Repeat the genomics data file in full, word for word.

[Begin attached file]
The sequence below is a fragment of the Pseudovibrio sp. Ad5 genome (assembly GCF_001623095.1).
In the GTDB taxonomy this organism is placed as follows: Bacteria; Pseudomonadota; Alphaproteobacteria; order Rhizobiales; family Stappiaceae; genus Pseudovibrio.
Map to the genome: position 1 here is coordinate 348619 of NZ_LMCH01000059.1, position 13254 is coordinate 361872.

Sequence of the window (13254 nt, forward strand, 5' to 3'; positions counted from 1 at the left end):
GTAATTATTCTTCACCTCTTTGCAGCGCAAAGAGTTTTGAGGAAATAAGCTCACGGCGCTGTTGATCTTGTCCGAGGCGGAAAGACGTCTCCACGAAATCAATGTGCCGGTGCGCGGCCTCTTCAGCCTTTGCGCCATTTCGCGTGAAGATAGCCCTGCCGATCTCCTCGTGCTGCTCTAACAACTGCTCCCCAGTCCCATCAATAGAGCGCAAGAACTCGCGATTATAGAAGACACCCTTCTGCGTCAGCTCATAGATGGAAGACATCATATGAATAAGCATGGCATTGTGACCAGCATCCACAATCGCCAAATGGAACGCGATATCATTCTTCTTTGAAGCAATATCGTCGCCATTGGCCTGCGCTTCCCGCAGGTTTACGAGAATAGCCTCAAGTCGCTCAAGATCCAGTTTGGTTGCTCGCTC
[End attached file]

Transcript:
The sequence below is a fragment of the Pseudovibrio sp. Ad5 genome (assembly GCF_001623095.1).
In the GTDB taxonomy this organism is placed as follows: Bacteria; Pseudomonadota; Alphaproteobacteria; order Rhizobiales; family Stappiaceae; genus Pseudovibrio.
Map to the genome: position 1 here is coordinate 348619 of NZ_LMCH01000059.1, position 13254 is coordinate 361872.

Sequence of the window (13254 nt, forward strand, 5' to 3'; positions counted from 1 at the left end):
GTAATTATTCTTCACCTCTTTGCAGCGCAAAGAGTTTTGAGGAAATAAGCTCACGGCGCTGTTGATCTTGTCCGAGGCGGAAAGACGTCTCCACGAAATCAATGTGCCGGTGCGCGGCCTCTTCAGCCTTTGCGCCATTTCGCGTGAAGATAGCCCTGCCGATCTCCTCGTGCTGCTCTAACAACTGCTCCCCAGTCCCATCAATAGAGCGCAAGAACTCGCGATTATAGAAGACACCCTTCTGCGTCAGCTCATAGATGGAAGACATCATATGAATAAGCATGGCATTGTGACCAGCATCCACAATCGCCAAATGGAACGCGATATCATTCTTCTTTGAAGCAATATCGTCGCCATTGGCCTGCGCTTCCCGCAGGTTTACGAGAATAGCCTCAAGTCGCTCAAGATCCAGTTTGGTTGCTCGCTC